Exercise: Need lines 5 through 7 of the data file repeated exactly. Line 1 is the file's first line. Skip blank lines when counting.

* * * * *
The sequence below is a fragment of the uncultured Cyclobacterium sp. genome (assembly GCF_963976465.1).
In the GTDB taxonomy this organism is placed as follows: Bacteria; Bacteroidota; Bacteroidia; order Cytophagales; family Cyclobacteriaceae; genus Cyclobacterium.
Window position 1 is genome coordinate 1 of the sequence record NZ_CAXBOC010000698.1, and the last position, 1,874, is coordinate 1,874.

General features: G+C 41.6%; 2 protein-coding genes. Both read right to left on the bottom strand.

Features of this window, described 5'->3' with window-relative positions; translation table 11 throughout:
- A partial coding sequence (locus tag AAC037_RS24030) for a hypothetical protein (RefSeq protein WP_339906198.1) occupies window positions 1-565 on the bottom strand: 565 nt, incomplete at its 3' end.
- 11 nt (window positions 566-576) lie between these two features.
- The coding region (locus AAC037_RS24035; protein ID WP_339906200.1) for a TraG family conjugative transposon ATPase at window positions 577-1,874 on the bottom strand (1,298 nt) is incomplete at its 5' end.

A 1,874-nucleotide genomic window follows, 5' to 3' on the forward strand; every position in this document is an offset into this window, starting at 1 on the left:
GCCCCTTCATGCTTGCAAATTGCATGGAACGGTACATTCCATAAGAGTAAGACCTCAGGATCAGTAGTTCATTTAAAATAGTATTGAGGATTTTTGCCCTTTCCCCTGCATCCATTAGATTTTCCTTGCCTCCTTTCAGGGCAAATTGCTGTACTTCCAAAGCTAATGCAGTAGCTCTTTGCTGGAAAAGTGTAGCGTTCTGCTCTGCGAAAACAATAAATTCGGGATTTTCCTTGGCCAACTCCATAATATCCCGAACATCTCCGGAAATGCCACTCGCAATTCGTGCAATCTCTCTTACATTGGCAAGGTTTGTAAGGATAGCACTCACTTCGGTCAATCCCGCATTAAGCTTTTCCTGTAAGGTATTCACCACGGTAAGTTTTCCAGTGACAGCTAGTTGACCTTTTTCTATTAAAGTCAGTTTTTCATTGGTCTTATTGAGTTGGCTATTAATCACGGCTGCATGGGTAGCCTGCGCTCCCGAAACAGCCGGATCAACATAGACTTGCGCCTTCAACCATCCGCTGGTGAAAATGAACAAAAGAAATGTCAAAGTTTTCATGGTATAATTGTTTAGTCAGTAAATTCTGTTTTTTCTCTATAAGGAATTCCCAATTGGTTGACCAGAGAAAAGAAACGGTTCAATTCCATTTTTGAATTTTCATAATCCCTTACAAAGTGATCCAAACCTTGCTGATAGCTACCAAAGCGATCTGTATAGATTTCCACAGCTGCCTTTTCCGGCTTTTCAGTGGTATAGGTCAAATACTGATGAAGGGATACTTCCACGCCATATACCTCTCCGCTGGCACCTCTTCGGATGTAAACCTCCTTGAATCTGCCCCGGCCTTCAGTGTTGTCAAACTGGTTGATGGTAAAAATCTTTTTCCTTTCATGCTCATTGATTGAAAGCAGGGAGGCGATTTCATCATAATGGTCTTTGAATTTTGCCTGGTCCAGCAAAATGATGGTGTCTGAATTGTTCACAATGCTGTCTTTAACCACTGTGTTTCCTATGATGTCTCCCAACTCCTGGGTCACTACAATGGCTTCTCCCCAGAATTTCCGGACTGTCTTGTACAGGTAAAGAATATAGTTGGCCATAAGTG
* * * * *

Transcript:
Features of this window, described 5'->3' with window-relative positions; translation table 11 throughout:
- A partial coding sequence (locus tag AAC037_RS24030) for a hypothetical protein (RefSeq protein WP_339906198.1) occupies window positions 1-565 on the bottom strand: 565 nt, incomplete at its 3' end.
- 11 nt (window positions 566-576) lie between these two features.